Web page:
Inviting external reviewers

Inviting external reviewers: how many? when?


How many external reviewers should be invited to review a manuscript and at which point? Is there an industry norm or recommended strategy, and what features would be necessary to support this functionality?


Upon receiving a new manuscript, a chain reaction is set into motion at the editorial office of the peer review journal. The editorial staff will typically review the submission to be sure it complies with guidelines, then contact an Editor-in-Chief, and either the EiC or a sub-editor will then be responsible for the peer review process for this manuscript, which starts with inviting external reviewers. The details of the invitation process, however, is unique to each journal and sometimes manuscript. How many external reviewers should be invited and at which intervals? What standard invitation workflow is right  for your journal, and which features support that workflow and its exceptions? 


Time to publication and invites

In an ideal world, perhaps a single external reviewer would be invited at a time, and perhaps there would be an abundance to time at the editor’s disposal to await the first invitees response… but in today’s fast-paced academic publishing world, this may not be realistic. Today, almost every journal is challenged to reduce time to publication in order to stay competitive. The need to reduce time to publication then influences the review process, where there is a certain amount of pressure to be as efficient as possible. With this in mind, the efficient peer review journal has a modern tool for searching for and inviting reviewers that is effective and easy to use. 


Features of a modern invitation process

When choosing your editorial management software, it will be to your advantage to select a system that has customizable features to support a modern peer review invitation process workflow. For example, can your system compile and store a list of potential reviewers? If it is able to do so, an editor can save valuable time by selecting potential reviewers all at once, and then, later, with one click, sending out the next invitation.  Alternatively, an editor could prefer to invite all on the “potential reviewers” list at once, casting the net as widely as possible from the start, and cancelling the extraneous invites once the required reviews are in. For this purpose, it would be useful to know whether the platform can perform multiple simultaneous invitations.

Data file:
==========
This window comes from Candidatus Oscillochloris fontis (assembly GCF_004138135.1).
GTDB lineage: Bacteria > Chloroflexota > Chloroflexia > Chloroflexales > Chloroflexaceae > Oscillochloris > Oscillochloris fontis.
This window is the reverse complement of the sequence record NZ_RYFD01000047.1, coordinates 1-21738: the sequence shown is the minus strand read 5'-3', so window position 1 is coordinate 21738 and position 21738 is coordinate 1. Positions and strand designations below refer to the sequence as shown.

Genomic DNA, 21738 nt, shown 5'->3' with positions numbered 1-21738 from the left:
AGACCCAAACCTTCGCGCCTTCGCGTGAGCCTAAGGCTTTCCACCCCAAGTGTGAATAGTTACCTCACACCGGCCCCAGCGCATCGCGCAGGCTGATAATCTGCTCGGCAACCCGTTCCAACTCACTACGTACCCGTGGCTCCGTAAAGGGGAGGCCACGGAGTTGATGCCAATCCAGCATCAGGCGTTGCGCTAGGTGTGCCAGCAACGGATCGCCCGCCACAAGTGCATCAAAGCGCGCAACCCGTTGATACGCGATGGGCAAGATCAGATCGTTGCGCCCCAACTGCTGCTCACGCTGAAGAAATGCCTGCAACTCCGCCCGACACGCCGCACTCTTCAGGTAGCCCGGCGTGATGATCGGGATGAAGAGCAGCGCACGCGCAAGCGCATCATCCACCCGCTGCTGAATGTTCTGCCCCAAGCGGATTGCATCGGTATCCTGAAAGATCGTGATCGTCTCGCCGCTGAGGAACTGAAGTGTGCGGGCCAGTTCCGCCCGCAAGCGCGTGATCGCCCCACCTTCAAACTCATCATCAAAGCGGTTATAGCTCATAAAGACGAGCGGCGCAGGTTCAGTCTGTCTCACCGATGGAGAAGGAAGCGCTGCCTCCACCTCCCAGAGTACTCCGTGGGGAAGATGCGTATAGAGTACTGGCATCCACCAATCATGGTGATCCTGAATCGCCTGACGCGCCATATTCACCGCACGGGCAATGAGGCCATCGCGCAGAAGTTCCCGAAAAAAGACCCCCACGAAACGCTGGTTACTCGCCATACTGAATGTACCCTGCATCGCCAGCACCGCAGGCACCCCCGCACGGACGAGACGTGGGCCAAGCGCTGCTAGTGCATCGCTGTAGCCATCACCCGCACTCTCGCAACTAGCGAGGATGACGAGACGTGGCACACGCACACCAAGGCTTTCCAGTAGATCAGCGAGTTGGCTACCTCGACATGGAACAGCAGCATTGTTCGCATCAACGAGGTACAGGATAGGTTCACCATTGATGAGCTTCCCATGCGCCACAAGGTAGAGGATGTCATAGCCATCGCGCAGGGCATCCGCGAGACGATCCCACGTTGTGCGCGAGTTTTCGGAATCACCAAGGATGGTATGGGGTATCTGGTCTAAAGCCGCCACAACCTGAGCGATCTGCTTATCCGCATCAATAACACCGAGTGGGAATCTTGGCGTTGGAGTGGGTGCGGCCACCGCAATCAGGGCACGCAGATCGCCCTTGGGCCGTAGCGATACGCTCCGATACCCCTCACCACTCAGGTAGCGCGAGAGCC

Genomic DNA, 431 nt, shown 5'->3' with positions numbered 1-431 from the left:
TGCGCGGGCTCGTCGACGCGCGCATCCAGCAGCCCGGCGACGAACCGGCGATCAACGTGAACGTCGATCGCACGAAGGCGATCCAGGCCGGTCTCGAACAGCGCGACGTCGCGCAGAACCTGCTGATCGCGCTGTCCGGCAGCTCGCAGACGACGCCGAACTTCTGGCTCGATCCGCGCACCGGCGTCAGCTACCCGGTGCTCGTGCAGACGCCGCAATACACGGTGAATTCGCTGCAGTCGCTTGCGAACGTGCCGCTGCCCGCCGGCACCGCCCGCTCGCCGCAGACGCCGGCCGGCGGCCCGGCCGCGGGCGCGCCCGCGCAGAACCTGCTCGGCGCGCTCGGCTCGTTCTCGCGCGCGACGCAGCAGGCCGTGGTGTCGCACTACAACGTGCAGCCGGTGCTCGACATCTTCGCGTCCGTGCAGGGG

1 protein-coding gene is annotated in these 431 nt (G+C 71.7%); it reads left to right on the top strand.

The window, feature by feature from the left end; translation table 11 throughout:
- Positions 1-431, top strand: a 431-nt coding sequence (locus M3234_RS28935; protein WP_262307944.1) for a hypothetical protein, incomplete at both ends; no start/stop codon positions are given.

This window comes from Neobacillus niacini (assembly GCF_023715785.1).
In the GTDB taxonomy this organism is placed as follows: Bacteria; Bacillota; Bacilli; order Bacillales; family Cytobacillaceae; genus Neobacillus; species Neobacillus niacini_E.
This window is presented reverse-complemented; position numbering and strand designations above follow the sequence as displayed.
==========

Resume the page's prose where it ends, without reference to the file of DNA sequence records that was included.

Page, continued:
Though multiple simultaneous invitations may sound like a chaotic approach to inviting reviewers, it is often practical as it can be quite normal that a percentage of invited reviewers will not respond immediately. Though reasons for a lack of response vary, there are always some that do not wish to review, while others may not have received the invitation due to vacation time, sabbaticals or faulty reviewer profile information. This is why being able to send multiple invitations at once can be a valuable asset in the process of securing the number of specialized reviewers required. In addition, it is even more valuable to have a system with the capability to follow-up on the potential non-responders; and to automatically invite the next on the list should that be needed. Automatic invitation and cancellation features such as these can minimize manuscript processing time in the peer review process.



In the end, how many reviewers should be invited and what is the ideal process? While the number of reviewers is largely determined by the standard of the field or industry of your journal, it is normal for a research manuscript to require 2 external reviewers. A manuscript based on more abstract and theoretical research could require more reviewers depending upon subject matter and writing quality. 

The all-purpose approach:

Regardless of the subject matter of the manuscript, perhaps the all-purpose approach would be to compile an initial list of at least 6 potential external reviewers for each manuscript, and from that list, invite 3-4 reviewers initially. This strategy will minimize a loss of valuable time in the review process by providing at least one response to begin with, and a few potential reviewers to be invited later.

Features and capabilities:

Remember to keep the process easy for your editorial staff by choosing an editorial management system that is modern enough to include the following capabilities/features:

  • Ability to save a list of good potential reviewers
  • Capable of sending multiple invites simultaneously
  • Able to follow up on non-responders
  • Invites the next reviewer on the “potentials” list automatically



The number of reviewers required and the timing of the invitations sent out is ultimately decided by the editor responsible for the manuscript. Having a peer review software system that is user-friendly, making it easy for the responsible editor to adjust the number of required reviews as well as the invitation strategy is important. A system with these capabilities will be able to support a variety of modern day invitation workflows and keep your editors happy while maintaining the overall manuscript processing time at an ideal minimum. When selecting a new peer review system, remember to keep these factors in mind. In this day and age, there is no reason to settle for a one-size-fits-all reviewer invitation solution. Nor would it be unusual for a journal to evolve over time, requiring a change in standard process. Choose a system that can accommodate automatic standard processes, manual overrides and customizations as your journal grows and changes.


“Remember that choosing a modern editorial management system will give you the features to support an efficient invitation process.”


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